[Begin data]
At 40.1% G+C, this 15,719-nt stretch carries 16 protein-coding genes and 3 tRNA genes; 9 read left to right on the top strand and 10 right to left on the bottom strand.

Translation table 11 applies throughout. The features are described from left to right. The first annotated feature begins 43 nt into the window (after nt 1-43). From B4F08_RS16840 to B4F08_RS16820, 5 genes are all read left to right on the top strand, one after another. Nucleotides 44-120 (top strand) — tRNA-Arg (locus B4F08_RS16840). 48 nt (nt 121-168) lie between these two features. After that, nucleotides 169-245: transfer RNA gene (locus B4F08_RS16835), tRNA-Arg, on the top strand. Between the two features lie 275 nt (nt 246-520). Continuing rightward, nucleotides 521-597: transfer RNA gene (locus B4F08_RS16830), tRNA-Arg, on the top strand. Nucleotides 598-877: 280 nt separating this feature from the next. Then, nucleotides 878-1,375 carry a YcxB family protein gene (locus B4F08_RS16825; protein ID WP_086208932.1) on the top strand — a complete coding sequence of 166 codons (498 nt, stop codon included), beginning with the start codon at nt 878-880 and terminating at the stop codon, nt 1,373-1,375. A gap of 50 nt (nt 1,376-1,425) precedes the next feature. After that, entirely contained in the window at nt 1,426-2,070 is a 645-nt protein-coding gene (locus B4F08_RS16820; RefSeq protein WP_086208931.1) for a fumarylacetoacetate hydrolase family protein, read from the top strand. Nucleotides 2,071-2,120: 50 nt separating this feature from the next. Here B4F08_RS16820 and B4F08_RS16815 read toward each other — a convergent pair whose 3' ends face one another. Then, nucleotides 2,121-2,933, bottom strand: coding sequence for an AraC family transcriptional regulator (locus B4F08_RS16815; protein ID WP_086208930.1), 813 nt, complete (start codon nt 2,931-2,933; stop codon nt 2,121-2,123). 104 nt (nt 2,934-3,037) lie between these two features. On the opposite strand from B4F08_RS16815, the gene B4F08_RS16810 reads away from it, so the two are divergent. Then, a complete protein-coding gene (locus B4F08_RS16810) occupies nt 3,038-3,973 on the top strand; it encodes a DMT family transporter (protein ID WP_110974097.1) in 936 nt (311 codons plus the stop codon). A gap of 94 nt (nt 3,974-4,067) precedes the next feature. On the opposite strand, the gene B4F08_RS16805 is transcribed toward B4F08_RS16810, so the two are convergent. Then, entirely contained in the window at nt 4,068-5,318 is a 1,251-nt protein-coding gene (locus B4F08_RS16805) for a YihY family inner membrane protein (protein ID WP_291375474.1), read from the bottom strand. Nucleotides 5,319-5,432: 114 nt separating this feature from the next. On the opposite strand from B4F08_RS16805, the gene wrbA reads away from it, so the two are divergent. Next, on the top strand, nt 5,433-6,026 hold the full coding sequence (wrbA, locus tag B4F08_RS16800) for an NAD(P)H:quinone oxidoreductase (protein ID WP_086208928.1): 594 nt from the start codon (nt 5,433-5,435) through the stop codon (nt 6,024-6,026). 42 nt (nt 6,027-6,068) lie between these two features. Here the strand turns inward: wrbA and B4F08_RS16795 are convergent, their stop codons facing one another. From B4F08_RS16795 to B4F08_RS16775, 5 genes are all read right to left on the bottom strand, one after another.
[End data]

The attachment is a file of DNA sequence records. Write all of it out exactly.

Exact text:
At 40.1% G+C, this 15,719-nt stretch carries 16 protein-coding genes and 3 tRNA genes; 9 read left to right on the top strand and 10 right to left on the bottom strand.

Translation table 11 applies throughout. The features are described from left to right. The first annotated feature begins 43 nt into the window (after nt 1-43). From B4F08_RS16840 to B4F08_RS16820, 5 genes are all read left to right on the top strand, one after another. Nucleotides 44-120 (top strand) — tRNA-Arg (locus B4F08_RS16840). 48 nt (nt 121-168) lie between these two features. After that, nucleotides 169-245: transfer RNA gene (locus B4F08_RS16835), tRNA-Arg, on the top strand. Between the two features lie 275 nt (nt 246-520). Continuing rightward, nucleotides 521-597: transfer RNA gene (locus B4F08_RS16830), tRNA-Arg, on the top strand. Nucleotides 598-877: 280 nt separating this feature from the next. Then, nucleotides 878-1,375 carry a YcxB family protein gene (locus B4F08_RS16825; protein ID WP_086208932.1) on the top strand — a complete coding sequence of 166 codons (498 nt, stop codon included), beginning with the start codon at nt 878-880 and terminating at the stop codon, nt 1,373-1,375. A gap of 50 nt (nt 1,376-1,425) precedes the next feature. After that, entirely contained in the window at nt 1,426-2,070 is a 645-nt protein-coding gene (locus B4F08_RS16820; RefSeq protein WP_086208931.1) for a fumarylacetoacetate hydrolase family protein, read from the top strand. Nucleotides 2,071-2,120: 50 nt separating this feature from the next. Here B4F08_RS16820 and B4F08_RS16815 read toward each other — a convergent pair whose 3' ends face one another. Then, nucleotides 2,121-2,933, bottom strand: coding sequence for an AraC family transcriptional regulator (locus B4F08_RS16815; protein ID WP_086208930.1), 813 nt, complete (start codon nt 2,931-2,933; stop codon nt 2,121-2,123). 104 nt (nt 2,934-3,037) lie between these two features. On the opposite strand from B4F08_RS16815, the gene B4F08_RS16810 reads away from it, so the two are divergent. Then, a complete protein-coding gene (locus B4F08_RS16810) occupies nt 3,038-3,973 on the top strand; it encodes a DMT family transporter (protein ID WP_110974097.1) in 936 nt (311 codons plus the stop codon). A gap of 94 nt (nt 3,974-4,067) precedes the next feature. On the opposite strand, the gene B4F08_RS16805 is transcribed toward B4F08_RS16810, so the two are convergent. Then, entirely contained in the window at nt 4,068-5,318 is a 1,251-nt protein-coding gene (locus B4F08_RS16805) for a YihY family inner membrane protein (protein ID WP_291375474.1), read from the bottom strand. Nucleotides 5,319-5,432: 114 nt separating this feature from the next. On the opposite strand from B4F08_RS16805, the gene wrbA reads away from it, so the two are divergent. Next, on the top strand, nt 5,433-6,026 hold the full coding sequence (wrbA, locus tag B4F08_RS16800) for an NAD(P)H:quinone oxidoreductase (protein ID WP_086208928.1): 594 nt from the start codon (nt 5,433-5,435) through the stop codon (nt 6,024-6,026). 42 nt (nt 6,027-6,068) lie between these two features. Here the strand turns inward: wrbA and B4F08_RS16795 are convergent, their stop codons facing one another. From B4F08_RS16795 to B4F08_RS16775, 5 genes are all read right to left on the bottom strand, one after another.